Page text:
In a world gone mad with lust and greed and violence, there’s often nothing quite like a children’s fantasy to restore some sanity in you. And that is probably why movie adaptations of Pinocchio, Alice in Wonderland and Gulliver’s Travels, despite being done and redone time and again, never really go out of fashion.
Now, before we start talking about the latest entrant in that category, “Oz The Great and Powerful“, I must admit that I had neither read L. Frank Baum‘s classic novel : The Wonderful Wizard of Oz; nor had I seen Victor Fleming‘s 1939 classic : The Wizard of Oz. And you know, I think it was good that I hadn’t. I had no parallels to draw, no comparisons to make, to expectations to fulfill. I was simply watching a new movie, and it didn’t disappoint. Well, not to a great extent anyway.
For those of you who are unfamiliar with the Land of Oz saga, I’m not dropping any spoilers. I’ll assure you that it is a beautiful, simple and endearing story. If you want to find out more, read the book.
James Franco is Oscar Diggs, a womanizing con artist and stage magician who, after he tries to escape the wrath of a circus wrestler in a hot air balloon, gets carried away to the magical Land of Oz. There he meets quite a few magical characters : Theodora the good witch (Mila Kunis), Evanora the wicked witch (Rachel Weisz), Glinda the good witch of the east, The Master Tinker, China Doll, The Munchkins and the Flying Monkey and many more.
Despite the plethora of characters, hardly anyone gets to play any meaningful role except Franco and the three lovely ladies. And there comes the first flaw of the film. Despite having its roots in such a beautiful story, the film tries hard to sell itself using the clichéd formula of star-power and visual effects. James Franco is not entirely convincing as Oz, neither is the story, at times. One particular moment that kind of offended me was Theodora’s instant transformation from the naive, kind beauty to the green-skinned and broom-riding witch. The suggestion that just the hint of a heartbreak can bring about that kind of change in a woman is not something that goes along well with one’s sensibilities. Rachel Weisz, Mila Kunis and Michelle Williams do their respective jobs well, which, admittedly, isn’t too taxing to begin with.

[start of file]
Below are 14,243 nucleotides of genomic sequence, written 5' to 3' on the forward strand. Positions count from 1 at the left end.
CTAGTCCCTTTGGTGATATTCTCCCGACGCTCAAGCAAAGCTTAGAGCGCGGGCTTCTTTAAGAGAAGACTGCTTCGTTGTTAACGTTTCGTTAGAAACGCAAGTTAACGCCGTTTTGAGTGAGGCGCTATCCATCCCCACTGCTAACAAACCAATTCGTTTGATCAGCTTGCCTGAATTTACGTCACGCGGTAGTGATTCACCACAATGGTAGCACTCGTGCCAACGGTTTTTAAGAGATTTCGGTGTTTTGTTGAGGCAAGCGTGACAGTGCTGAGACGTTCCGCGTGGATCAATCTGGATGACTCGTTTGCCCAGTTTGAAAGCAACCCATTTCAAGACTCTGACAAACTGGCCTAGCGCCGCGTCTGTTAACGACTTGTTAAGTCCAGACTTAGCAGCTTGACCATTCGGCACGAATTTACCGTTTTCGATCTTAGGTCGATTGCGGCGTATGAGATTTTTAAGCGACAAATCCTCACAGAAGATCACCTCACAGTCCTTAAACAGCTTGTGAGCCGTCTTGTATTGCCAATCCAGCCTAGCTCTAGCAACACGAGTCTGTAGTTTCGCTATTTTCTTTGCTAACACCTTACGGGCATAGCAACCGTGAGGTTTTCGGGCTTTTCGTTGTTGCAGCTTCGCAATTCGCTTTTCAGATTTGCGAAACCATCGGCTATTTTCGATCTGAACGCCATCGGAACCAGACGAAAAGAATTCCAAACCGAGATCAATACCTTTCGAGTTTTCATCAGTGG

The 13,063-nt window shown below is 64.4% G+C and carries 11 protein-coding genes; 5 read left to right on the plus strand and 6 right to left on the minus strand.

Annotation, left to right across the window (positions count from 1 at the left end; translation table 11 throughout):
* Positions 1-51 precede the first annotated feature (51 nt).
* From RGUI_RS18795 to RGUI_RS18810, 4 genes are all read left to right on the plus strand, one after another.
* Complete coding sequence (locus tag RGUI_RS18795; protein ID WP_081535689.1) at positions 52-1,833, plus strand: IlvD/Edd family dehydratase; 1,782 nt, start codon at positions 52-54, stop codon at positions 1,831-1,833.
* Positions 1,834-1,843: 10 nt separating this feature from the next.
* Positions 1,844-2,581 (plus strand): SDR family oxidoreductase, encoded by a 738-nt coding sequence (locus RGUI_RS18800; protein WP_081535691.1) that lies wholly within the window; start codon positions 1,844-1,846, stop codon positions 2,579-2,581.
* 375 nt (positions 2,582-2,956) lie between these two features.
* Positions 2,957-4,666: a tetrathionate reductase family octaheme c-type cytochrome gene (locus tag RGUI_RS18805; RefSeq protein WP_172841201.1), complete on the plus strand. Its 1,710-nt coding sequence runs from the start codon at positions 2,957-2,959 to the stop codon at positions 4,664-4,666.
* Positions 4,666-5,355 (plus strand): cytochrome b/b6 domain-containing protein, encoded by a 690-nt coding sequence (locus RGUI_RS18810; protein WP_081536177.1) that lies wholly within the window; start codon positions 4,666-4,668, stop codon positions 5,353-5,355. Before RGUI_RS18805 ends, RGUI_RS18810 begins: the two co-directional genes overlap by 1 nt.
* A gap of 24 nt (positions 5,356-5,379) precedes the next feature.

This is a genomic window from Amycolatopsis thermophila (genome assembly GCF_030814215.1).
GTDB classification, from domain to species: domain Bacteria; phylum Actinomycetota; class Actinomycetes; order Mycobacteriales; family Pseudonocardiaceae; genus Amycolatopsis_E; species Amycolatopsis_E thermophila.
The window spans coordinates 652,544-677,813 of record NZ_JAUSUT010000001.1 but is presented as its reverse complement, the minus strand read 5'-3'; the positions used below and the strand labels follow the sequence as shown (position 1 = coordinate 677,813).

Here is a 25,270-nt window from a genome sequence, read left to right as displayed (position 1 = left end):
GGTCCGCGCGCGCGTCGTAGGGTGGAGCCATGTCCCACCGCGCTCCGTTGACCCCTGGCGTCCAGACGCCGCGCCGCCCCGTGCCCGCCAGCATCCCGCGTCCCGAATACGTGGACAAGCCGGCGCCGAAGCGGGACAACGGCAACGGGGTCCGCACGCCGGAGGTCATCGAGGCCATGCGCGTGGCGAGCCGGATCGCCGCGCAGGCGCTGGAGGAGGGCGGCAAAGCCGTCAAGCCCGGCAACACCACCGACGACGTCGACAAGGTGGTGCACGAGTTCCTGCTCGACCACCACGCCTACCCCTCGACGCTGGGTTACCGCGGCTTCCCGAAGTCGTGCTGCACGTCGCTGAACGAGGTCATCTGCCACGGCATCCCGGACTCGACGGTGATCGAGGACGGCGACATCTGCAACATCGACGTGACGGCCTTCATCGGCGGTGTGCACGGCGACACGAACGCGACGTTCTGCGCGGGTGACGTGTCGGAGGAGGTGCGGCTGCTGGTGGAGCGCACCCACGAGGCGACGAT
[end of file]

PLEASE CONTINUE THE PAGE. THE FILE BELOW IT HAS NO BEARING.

As for the special effects, the film is a visual treat. The initial gray shade of Kansas is something that has been done in keeping with the original book. Even if you’re a newbie like me, the contrast between that drab Kansas and the joyful colors of Oz can only make you happy. The land of Oz has been created with liberal use of rich vibrant colors, some cool and some not-so-cool animation, and a theme that is both rooted in the original novel and a is a childish pleasure to watch. The Emerald palace, the munchkins and the flying monkey, the yellow brick road, the scenery..most of it has been created with a simplicity that is refreshing and entertaining.
To sum up, Oz The Great and Powerful is definitely no Oscar winner, and yet, it fulfills the expectations that you have from most animated movies : entertainment, the feel-good factor, the simple morals and easy innocence of most things magical and beautiful.
Worth a watch? Definitely.
- Oz The Great and Powerful Review (mostlycinema.com)
- Oz: The Great and Powerful (2013) (moviesunchained.wordpress.com)
- Oz: The Great and Powerful Review (honest2gawd.wordpress.com)
- Film Review: Oz – The Great and Powerful (organisedclutter.wordpress.com)
- OZ: THE GREAT & POWERFUL VFX Breakdowns: Balloon Crash, Bubble Voyage & China Town (comicbookmovie.com)